Register here.

Missile Defense and U.S. National Strategy
Date: May 19, 10:00 am
Location: Center for Strategic and International Studies, 1616 Rhode Island Ave NW, Washington DC

Please join us for a discussion with Admiral Winnefeld on the past, present, and future of missile defense.

Featuring:Admiral James A. Winnefeld, Jr., Vice Chairman of the Joint Chiefs of Staff

Introduction by: Dr. John J. Hamre, President and CEO, Pritzker Chair, and Director, Brzezinski Institute, CSIS

Moderated by: Dr. Thomas Karako, Senior Fellow, International Security Program, CSIS

Register here.

The Future of U.S. Defense Cooperation in Latin America
Date: May 19, 4:30 pm
Location: Atlantic Council, 1030 15th Street NW, 12th Floor, West Tower, Washington DC

Please join the Atlantic Council’s Brent Scowcroft Center on International Security for a Commanders Series event with General John F. Kelly, Commander of US Southern Command, to discuss the future of US defense cooperation in Latin America.

Latin America is of increasing strategic importance to the United States. In an age of the rebalance to Asia, continued engagement in the Middle East, and the emergence of an aggressive Russia, Latin America has received comparatively little attention from the US national security community. Slowly, this is starting to change, especially with the recent crisis of unaccompanied children migrants fleeing poverty and violence in Central America. How will these and other developments affect US defense strategy and cooperation in the region, and how will this strategy help the United States best deal with this important region? General Kelly will come to the Atlantic Council to discuss these and other questions.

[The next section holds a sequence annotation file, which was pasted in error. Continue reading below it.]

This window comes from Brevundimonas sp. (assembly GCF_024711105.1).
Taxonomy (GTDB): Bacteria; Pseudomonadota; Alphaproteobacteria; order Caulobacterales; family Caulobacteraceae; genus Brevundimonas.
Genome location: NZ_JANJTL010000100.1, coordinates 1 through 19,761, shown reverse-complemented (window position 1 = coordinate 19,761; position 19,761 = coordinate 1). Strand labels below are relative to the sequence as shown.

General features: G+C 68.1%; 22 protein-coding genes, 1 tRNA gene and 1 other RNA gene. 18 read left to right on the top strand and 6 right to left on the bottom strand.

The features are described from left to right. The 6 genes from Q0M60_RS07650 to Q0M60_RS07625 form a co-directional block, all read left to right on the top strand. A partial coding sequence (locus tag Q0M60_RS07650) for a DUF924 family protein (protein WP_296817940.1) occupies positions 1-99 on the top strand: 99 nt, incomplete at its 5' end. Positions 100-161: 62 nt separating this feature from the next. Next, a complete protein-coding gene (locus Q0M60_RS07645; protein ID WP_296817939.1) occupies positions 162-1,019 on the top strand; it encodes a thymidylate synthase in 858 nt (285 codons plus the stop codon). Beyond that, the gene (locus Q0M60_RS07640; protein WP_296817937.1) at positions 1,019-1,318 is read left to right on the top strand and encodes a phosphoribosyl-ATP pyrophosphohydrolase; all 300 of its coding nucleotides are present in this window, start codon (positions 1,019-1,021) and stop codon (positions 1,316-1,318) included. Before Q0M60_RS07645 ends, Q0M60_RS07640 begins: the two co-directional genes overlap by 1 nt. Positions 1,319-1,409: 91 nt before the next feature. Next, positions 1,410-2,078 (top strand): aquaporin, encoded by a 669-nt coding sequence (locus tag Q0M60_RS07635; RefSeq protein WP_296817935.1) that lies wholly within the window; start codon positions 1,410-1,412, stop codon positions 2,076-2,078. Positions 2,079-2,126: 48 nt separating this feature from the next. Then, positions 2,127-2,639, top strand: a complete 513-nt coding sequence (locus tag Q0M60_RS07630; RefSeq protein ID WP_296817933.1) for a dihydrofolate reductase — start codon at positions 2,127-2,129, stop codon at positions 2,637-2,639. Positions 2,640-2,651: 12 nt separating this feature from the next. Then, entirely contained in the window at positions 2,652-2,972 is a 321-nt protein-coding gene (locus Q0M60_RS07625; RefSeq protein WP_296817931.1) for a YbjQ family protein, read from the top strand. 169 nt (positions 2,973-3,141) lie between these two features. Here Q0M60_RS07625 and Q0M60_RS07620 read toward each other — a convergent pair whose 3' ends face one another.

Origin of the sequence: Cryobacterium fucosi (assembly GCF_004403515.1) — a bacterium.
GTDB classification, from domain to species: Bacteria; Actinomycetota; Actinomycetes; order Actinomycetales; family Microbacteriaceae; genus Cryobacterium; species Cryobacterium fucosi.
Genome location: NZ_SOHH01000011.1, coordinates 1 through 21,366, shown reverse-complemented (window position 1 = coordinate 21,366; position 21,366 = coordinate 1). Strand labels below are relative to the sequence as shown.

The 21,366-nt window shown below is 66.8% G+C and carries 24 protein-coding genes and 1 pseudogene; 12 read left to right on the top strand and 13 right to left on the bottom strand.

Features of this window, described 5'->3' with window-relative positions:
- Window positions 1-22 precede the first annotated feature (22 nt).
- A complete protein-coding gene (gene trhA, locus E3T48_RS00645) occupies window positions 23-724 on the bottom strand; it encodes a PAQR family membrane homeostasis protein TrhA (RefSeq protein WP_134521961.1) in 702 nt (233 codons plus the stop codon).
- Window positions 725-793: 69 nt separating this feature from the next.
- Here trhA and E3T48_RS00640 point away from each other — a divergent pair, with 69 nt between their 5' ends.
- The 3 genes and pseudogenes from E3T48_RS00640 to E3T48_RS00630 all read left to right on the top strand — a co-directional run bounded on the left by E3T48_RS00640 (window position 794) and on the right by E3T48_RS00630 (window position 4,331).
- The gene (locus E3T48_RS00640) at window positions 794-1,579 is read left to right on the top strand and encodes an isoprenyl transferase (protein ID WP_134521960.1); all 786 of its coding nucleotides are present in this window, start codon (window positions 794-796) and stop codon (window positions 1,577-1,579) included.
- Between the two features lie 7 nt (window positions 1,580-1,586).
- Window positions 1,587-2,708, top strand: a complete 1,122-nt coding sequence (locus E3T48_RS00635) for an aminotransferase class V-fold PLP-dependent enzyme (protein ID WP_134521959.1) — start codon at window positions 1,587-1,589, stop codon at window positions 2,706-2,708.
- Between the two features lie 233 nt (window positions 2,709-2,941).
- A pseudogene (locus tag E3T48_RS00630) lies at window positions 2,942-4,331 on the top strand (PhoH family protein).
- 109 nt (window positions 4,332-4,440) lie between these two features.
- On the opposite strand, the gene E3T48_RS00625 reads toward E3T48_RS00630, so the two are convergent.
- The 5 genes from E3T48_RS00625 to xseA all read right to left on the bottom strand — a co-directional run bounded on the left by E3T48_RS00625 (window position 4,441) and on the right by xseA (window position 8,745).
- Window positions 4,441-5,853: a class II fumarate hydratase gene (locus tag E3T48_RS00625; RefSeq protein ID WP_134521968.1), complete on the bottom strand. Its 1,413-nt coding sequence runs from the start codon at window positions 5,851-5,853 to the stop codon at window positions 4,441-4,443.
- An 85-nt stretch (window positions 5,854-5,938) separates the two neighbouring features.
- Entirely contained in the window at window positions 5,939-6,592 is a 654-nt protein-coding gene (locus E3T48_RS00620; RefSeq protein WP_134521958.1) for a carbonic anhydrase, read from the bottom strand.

Since 2012, General Kelly has been the Commander of US Southern Command, which is responsible for all Department of Defense security cooperation in the forty-five nations and territories of Central and South America and the Caribbean Sea, an area of 16 million square miles. Before his current position he served as the Senior Military Assistant to the Secretary of Defense from March 2011 to October 2012. Kelly also commanded Marine Forces Reserve and Marine Forces North in Iraq from October 2009 to March 2011.

Register here to attend in person or watch live online here.

May 20, 2015

Crisis in Libya: European and Libyan Views
Date: May 20, 12:00 pm
Location: Atlantic Council, 1030 15th Street NW, 12th Floor, West Tower, Washington DC

Since the 2011 uprising against Muammar Qaddafi, Libya’s transition to democracy has been severely derailed, culminating over the course of the last twelve months in political and armed clashes between two main factions. The United Nations and Western states support a negotiated solution, but hardliners increasingly call the shots. With regional states lending support to the rival sides, options for breaking the impasse are few.